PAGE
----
I like and loathe Twitter; it draws you into debates with all sorts of interesting people and challenges you to make your point as sharply as possible. But it is also frustrating when something seems really obvious, but you can’t convert its truth into 140 characters. There is also a danger that you will be pulled into making ad hominem attacks on people’s character – attacking someone for their failure to understand you – rather than focusing on being clear and truthful.

One recent enjoyable, but also rather difficult, conversation was on the topic of inequality and the market. The challenge began with a video from Mark Littlewood of the IEA who made what I think is actually a fair point: charities who are against poverty should avoid treating inequality as the primary cause of poverty. Western charities can quite often score easy points in this way; yet the actual causes of poverty in a specific country may be influenced by any or all of the following factors:

  • The state’s failure to uphold the rule of law, including property rights
  • Inadequate physical and social infrastructure to enable exchange and cooperation
  • Exploitation by corporations, stealing resources and underpaying people
  • The failure to invest in talents, skills of local people
  • Dependency on Western charitable institutions that don’t create local capacity
  • Too much state control, incompetence or corruption
  • Trade regimes that protect Western farmers or others from competition

This rather random list already reveals that it is a significant mistake to think of poverty as merely a matter of redistribution. It is not. Poverty is also a function of our productivity, of our ability to get stuff done, and this is influenced by many different factors.

This list also reveals how important the role of the state is, even before we come to any question of redistribution. The state, in partnership with the institutions of civil society, is the institution that protects rights, develops and protects vital infrastructure, protects people from exploitation, negotiates trade deals and ensures that markets can function. It is a foolish liberal who underestimates the critical role of the state in protecting the economic institutions they cherish so much.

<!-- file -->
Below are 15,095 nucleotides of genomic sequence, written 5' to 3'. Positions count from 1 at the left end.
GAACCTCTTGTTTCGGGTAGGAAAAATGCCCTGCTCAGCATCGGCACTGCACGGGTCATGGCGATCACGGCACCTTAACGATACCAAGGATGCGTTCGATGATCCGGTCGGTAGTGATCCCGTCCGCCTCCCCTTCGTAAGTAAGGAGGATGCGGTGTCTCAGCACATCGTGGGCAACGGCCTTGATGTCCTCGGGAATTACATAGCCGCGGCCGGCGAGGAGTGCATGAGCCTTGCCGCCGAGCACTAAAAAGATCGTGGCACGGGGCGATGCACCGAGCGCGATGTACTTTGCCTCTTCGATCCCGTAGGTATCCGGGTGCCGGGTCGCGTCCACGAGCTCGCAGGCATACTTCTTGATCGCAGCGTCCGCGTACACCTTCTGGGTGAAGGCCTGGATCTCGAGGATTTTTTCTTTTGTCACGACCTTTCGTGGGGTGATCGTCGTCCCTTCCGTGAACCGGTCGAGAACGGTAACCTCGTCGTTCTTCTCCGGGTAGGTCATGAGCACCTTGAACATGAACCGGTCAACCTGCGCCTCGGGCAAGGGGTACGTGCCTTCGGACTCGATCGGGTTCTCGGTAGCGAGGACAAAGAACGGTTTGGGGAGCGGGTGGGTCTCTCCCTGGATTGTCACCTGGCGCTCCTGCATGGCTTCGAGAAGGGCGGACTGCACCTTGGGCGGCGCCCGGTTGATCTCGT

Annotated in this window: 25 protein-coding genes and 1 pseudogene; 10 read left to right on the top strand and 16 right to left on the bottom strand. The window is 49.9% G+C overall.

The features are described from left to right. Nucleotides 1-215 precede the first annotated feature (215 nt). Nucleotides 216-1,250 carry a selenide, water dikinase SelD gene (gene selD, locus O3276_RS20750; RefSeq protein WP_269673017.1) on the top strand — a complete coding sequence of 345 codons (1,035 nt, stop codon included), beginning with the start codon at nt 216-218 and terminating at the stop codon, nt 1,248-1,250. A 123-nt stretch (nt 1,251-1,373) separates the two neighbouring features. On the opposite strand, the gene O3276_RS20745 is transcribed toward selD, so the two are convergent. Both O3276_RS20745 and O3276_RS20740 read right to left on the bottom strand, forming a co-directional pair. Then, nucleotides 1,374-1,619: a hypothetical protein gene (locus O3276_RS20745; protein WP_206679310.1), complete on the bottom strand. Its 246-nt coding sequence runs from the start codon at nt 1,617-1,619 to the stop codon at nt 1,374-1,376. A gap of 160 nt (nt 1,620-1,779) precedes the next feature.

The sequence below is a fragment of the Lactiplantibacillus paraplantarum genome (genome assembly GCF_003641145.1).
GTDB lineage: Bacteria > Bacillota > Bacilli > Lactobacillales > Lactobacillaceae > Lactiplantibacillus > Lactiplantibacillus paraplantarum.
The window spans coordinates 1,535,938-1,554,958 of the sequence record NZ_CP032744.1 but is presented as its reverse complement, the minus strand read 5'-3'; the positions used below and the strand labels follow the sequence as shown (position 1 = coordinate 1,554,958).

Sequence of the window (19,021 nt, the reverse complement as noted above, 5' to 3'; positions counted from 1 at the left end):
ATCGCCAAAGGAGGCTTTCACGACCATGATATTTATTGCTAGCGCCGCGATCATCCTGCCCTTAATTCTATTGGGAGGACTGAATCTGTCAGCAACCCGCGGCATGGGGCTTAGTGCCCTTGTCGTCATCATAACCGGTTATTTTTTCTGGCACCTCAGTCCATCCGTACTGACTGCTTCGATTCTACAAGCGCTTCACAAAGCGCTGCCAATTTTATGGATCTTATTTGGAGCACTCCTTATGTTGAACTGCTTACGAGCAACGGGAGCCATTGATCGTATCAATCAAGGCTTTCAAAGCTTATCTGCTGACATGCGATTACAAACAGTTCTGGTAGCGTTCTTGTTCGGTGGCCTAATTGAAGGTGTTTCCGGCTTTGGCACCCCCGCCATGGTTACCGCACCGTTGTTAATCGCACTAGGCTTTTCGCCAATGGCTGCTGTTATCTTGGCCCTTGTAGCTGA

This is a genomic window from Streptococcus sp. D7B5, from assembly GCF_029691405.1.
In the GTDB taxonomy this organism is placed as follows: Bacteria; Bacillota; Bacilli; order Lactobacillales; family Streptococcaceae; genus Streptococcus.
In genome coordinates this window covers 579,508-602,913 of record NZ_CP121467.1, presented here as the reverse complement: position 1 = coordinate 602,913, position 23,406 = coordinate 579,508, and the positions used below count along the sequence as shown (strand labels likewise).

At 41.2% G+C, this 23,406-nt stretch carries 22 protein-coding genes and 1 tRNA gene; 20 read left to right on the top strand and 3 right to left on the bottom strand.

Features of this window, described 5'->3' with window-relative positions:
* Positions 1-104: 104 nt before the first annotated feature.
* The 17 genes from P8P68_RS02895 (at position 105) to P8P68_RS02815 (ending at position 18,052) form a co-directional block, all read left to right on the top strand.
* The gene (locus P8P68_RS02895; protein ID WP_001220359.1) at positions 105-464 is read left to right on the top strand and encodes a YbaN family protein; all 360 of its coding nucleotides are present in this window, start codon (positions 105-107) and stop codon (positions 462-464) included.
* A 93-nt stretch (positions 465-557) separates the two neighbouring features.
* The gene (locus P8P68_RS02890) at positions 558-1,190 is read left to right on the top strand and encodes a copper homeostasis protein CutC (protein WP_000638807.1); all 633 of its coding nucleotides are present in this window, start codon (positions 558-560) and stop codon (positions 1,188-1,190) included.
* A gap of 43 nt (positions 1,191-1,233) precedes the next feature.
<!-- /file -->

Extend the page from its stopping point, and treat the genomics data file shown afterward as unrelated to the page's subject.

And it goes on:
However in my Twitter debate three false claims also emerged:

  1. Taxes (and benefits) do not thing to reduce poverty,
  2. Poverty is only tackled by the Market, and
  3. The state is essentially unproductive.

These three interconnected claims perhaps mark the point at which liberalism tips into the extremes of neoliberalism). Each claim is untrue, and dangerously so.

Let’s take them in reverse order:

There is no doubt that the 20th century advocates of state socialism were far too confident of the state’s ability to do too many things very well. There are limits to what the state’s can do well. But there are many things that we need the state to do and which are essentially productive. The state and its institutions (e.g. the creation of a valid currency) have been essential to social and economic development. This is demonstrated by examining the causes of poverty outlined above: economic development relies on effective state action. The state and the rule of law it guarantees are fundamental to most forms of human productivity in complex human societies.